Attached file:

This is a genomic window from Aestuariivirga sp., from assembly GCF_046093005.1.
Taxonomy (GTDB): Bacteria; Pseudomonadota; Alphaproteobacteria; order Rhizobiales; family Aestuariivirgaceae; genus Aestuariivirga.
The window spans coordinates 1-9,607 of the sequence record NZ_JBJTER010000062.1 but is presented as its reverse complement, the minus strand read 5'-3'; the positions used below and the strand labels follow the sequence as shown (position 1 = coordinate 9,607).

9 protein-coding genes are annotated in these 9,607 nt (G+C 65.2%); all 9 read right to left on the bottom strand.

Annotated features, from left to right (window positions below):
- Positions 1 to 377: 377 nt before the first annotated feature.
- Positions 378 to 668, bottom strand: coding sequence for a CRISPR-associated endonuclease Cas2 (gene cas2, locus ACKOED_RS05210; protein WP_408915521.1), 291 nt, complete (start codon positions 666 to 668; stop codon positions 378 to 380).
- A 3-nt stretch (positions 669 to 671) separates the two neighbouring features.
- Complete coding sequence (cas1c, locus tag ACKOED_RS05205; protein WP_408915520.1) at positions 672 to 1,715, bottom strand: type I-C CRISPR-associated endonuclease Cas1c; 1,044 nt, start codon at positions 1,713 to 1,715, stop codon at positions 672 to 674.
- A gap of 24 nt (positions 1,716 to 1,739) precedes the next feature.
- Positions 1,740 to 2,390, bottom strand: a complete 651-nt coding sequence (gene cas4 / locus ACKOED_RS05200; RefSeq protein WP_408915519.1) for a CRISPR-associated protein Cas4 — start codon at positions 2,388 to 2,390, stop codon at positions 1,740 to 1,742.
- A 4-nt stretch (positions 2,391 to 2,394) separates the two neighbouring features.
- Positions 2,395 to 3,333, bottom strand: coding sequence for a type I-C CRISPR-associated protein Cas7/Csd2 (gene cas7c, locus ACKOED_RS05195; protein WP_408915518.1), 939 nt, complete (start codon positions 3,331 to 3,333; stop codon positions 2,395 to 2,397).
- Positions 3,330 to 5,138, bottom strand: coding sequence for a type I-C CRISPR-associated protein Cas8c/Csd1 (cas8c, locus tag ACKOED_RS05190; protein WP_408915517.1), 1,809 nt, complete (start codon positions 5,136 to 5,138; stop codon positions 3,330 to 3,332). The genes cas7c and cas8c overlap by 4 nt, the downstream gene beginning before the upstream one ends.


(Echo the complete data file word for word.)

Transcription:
This is a genomic window from Aestuariivirga sp., from assembly GCF_046093005.1.
Taxonomy (GTDB): Bacteria; Pseudomonadota; Alphaproteobacteria; order Rhizobiales; family Aestuariivirgaceae; genus Aestuariivirga.
The window spans coordinates 1-9,607 of the sequence record NZ_JBJTER010000062.1 but is presented as its reverse complement, the minus strand read 5'-3'; the positions used below and the strand labels follow the sequence as shown (position 1 = coordinate 9,607).

9 protein-coding genes are annotated in these 9,607 nt (G+C 65.2%); all 9 read right to left on the bottom strand.

Annotated features, from left to right (window positions below):
- Positions 1 to 377: 377 nt before the first annotated feature.
- Positions 378 to 668, bottom strand: coding sequence for a CRISPR-associated endonuclease Cas2 (gene cas2, locus ACKOED_RS05210; protein WP_408915521.1), 291 nt, complete (start codon positions 666 to 668; stop codon positions 378 to 380).
- A 3-nt stretch (positions 669 to 671) separates the two neighbouring features.
- Complete coding sequence (cas1c, locus tag ACKOED_RS05205; protein WP_408915520.1) at positions 672 to 1,715, bottom strand: type I-C CRISPR-associated endonuclease Cas1c; 1,044 nt, start codon at positions 1,713 to 1,715, stop codon at positions 672 to 674.
- A gap of 24 nt (positions 1,716 to 1,739) precedes the next feature.
- Positions 1,740 to 2,390, bottom strand: a complete 651-nt coding sequence (gene cas4 / locus ACKOED_RS05200; RefSeq protein WP_408915519.1) for a CRISPR-associated protein Cas4 — start codon at positions 2,388 to 2,390, stop codon at positions 1,740 to 1,742.
- A 4-nt stretch (positions 2,391 to 2,394) separates the two neighbouring features.
- Positions 2,395 to 3,333, bottom strand: coding sequence for a type I-C CRISPR-associated protein Cas7/Csd2 (gene cas7c, locus ACKOED_RS05195; protein WP_408915518.1), 939 nt, complete (start codon positions 3,331 to 3,333; stop codon positions 2,395 to 2,397).
- Positions 3,330 to 5,138, bottom strand: coding sequence for a type I-C CRISPR-associated protein Cas8c/Csd1 (cas8c, locus tag ACKOED_RS05190; protein WP_408915517.1), 1,809 nt, complete (start codon positions 5,136 to 5,138; stop codon positions 3,330 to 3,332). The genes cas7c and cas8c overlap by 4 nt, the downstream gene beginning before the upstream one ends.